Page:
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Aug 4, 2017 • 6 min read

Unix Hard Links, Soft Links, and Files

This blog post describes the relation ship between file names and files on Unix file systems. We’ll also look at soft links and how all this interacts with file descriptors.

Creating a New File

Let’s create a new file my_file.txt our application. We do this by calling open() with the file’s name.

int fd0 = open("/home/joe_user/my_file.txt", O_RDWR|O_CREAT, S_IRUSR|S_IWUSR|S_IRGRP);

As we’ve seen in the previous blog post this creates a file descriptor, an open file description, and a file buffer. You should read that entry if you are interested in the relationship among file descriptors, open file descriptions and file buffers.

Data structures after opening `/home/joe_user/my_file.txt` once.

In the file system, there’s now a file name that refers to the file buffer we just opened.

File system after opening `/home/joe_user/my_file.txt`.

A file name that refers to a file buffer is also called hard link. There can be multiple links to the same file buffer. Or in other words, the same file buffer can be made available under different names.

An additional name for a file is created with the command link(). The function takes an existing file name and a new file name. If successful, the new name refers to the existing file name’s buffer.

Let’s create an additional hard link of the name /home/joe_user/my_hard_link.txt.

link("/home/joe_user/my_file.txt", "/home/joe_user/my_hard_link.txt");

Our file system now looks like this.

File system after creating `/home/joe_user/my_hard_link.txt`.

What happens if we open the new file name from within our application?

int fd1 = open("/home/joe_user/my_hard_link.txt", O_RDWR|O_CREAT, S_IRUSR|S_IWUSR|S_IRGRP);

It’s the same file buffer as before, so the result is the same as if we’d opened the file by the original name.

Data structures after opening `/home/joe_user/my_hard_link.txt` once.

The application has opened two file descriptors, two open file descriptions, and they both refer to the same file buffer.

This is also the reason why we cannot go through all files on a file system to sum up how much space they consume on the disk. Since multiple file names can refer to the same file buffer, we could calculate a cumulative size that might be larger than the actually consumed size; maybe even larger than the maximum size of the disk.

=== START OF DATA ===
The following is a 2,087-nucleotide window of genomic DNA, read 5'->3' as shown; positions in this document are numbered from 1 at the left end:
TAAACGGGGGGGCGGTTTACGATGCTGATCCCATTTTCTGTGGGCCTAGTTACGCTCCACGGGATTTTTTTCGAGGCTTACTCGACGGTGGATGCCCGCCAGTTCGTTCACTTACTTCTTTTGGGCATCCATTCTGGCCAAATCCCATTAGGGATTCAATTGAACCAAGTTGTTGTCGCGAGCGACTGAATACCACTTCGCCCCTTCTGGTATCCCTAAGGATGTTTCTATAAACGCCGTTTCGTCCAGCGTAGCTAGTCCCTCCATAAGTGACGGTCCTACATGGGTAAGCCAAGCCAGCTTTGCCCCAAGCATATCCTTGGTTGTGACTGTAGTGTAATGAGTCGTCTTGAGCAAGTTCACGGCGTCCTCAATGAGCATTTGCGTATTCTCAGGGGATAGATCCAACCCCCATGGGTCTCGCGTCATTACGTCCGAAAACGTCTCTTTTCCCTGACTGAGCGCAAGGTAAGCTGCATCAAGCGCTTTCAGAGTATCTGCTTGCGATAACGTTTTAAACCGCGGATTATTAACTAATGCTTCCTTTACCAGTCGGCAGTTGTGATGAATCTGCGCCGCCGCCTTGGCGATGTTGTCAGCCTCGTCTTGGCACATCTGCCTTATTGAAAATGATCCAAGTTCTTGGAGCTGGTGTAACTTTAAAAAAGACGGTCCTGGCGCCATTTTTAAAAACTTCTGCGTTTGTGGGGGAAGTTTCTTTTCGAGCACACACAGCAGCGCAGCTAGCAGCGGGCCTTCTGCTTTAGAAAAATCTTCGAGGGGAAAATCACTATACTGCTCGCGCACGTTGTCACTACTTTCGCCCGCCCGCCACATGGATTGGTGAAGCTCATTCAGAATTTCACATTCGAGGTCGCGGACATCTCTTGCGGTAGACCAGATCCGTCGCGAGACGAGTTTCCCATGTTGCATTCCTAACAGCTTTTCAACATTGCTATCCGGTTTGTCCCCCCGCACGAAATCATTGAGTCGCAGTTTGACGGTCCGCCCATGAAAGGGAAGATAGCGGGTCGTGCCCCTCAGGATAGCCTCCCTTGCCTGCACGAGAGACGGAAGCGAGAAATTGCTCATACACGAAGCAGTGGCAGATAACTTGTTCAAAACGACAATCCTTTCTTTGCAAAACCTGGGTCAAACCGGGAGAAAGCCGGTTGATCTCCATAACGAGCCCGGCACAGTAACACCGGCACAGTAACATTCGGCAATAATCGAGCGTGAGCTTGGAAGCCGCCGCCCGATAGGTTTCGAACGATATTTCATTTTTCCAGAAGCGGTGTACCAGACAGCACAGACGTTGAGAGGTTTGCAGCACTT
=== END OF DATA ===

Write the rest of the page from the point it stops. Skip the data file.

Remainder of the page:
Unlinking, Closing, and the Removal of File Buffers

A call to unlink() removes a file name from the file system. Let’s call unlink() on both file names and the file system will be empty.

unlink("/home/joe_user/my_file.txt");
unlink("/home/joe_user/my_hard_link.txt");

Once the final link is gone, there’s no way to create a new link to the file buffer. But the application still has these files open! How does that work?

For each file buffer, Unix maintains two counters: the link counter and the open counter.

The link counter contains the number of links refering to a file buffer. After being created, each file starts with a link count of 1. When we added a hard link with link() the counter went up by one. When we removed a hard link with unlink() the counter went down by one.

The open counter countains the number of times the file buffer was opened, or more specifically the number of open file descriptions refering to the file buffer. When a file buffer is not opened, the open counter is 0. Each time we opened a file buffer with open() that counter went up by one. Only when we later close the file descriptors and the open file descriptions get removed, the counter goes down.

When both, link counter and open counter, reach zero at the same time Unix removes the file buffer from the disk.

Let’s close both file descriptors to remove the file buffer from the disk.

close(fd0);
close(fd1);

Hard links have one major drawback, which is that they only work on the file system that also maintains the buffer. So if you have one partition for your computer’s operating system, an another partition for your personal data, it’s not possible to create a hard link from one file system to the other.

Unix file systems provide a solution called soft links, also called symbolic links or symlinks. Although it has a file name, a soft link is not a regular file, but a special file that stores a full file path. When an application opens the soft links, it actually opens the file at the path that is stored in the soft link. Because a file path is stored (instead of a reference to a file buffer), it’s independent from the underlying file system.

Let’s go back to the example of /home/joe_user/my_file.txt. We can create a soft link with a call to symlink(). Like link() before, it takes the original file’s path and the path of the symlink.

symlink("/home/joe_user/my_file.txt", "/home/joe_user/my_soft_link.txt");

With the soft link in place, the file system looks like this.

File system after creating `/home/joe_user/my_soft_link.txt`.

We have a file name my_file.txt, which refers to a file buffer. And we have a file name my_soft_link.txt, which refers to the soft-link file, which in turn refers to the original file name.

The existance of a soft link does not have any impact on the actual file, or that file buffers’s link counter. So a file can be removed, even if it is the target of a soft link. If this happens, the soft link goes stale and trying to open it returns an error.

Summary

In this blog post, we went through a tour of how hard links and soft links work on Unix, and how they affect the life time of file buffers.

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Footnotes

Post by: Thomas Zimmermann


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